GIBSONIA, Pa. — A local man was diagnosed with a neurological disease, and it left him pondering why: “I am a big believer in Karma, and I thought what had I done in my life to kind of deserve this.”
Brett Horchar of Gibsonia didn’t let it stop him from being crowned the “Fittest in the World” in a new division of the CrossFit Games this year. His mindset and actions make us proud to be from Pittsburgh.
“Out of nowhere, this just hits here with my right leg, I had to start thinking how to physically pick it up, step forward and pull myself forward with every step,” said Horchar.
Four years ago, Horchar, a very active 21-year-old fitness instructor, was suddenly unable to walk. He was diagnosed with Multiple sclerosis, also known as MS.
“I was scared, I was confused, it was a long recovery process to work on just regaining the basic training cycles of life,” said Horchar. “You knew how to walk since you’re one year old and now I am 21 and I’m learning how to walk again.”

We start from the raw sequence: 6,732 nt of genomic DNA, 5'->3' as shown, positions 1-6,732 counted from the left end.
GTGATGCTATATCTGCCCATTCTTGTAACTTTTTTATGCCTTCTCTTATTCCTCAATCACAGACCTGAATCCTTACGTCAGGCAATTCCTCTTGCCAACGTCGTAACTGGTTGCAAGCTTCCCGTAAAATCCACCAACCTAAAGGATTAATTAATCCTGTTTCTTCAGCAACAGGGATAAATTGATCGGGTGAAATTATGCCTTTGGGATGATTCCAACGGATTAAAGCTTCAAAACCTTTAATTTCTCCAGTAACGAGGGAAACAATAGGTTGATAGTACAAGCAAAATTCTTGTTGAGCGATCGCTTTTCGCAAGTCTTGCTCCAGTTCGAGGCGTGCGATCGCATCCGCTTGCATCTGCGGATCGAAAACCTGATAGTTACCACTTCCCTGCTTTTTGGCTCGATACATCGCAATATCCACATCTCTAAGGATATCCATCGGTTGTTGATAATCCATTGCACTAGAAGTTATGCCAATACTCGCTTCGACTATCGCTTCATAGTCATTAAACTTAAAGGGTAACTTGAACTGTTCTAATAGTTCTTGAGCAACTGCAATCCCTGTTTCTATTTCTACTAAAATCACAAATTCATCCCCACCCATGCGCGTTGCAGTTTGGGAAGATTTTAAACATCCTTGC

Horchar said people have two options after being diagnosed, and that choice really defines your future.
“You have two options in life, either let it hold you down or do something about it,” said Horchar. “So at every opportunity, look for the change to grab that silver lining and head forward in life.”
And moving forward is just what Horchar did. After spending a few weeks in the hospital, he went back to the gym. Slowly relearning the movements of running, pullups and squats.
“I looked like Forrest Gump when I was jogging, it was a sight to see, but I practiced,” said Horchar.
And now this year, he participated on the international stage in Madison Wisconsin at the CrossFit Games. There were several new divisions created for adaptive athletes, which allowed people from all over the world with disabilities to compete and enter their times online. The top five athletes in each division then moved on to the in-person event to compete over three days.
Horchar said the experience was unexpected, “The craziest part about this was it was a surprise.”
Out of the seven events at the games, he came in first in six events. But the accomplishment of standing on the podium almost didn’t happen as his body was so fatigued. Medics were actually standing by him.
“One of the guys tapped me on the shoulder, he’s like I don’t care if you need help, I’m getting you up on that stage,” Horchar recalled. “It was exhilarating, I could not describe it in any other words, just this dream I had years ago thinking it would not be possible it became a true living for a dream.”
Horchar’s extreme determination, positive attitude and perseverance make us proud to be from Pittsburgh.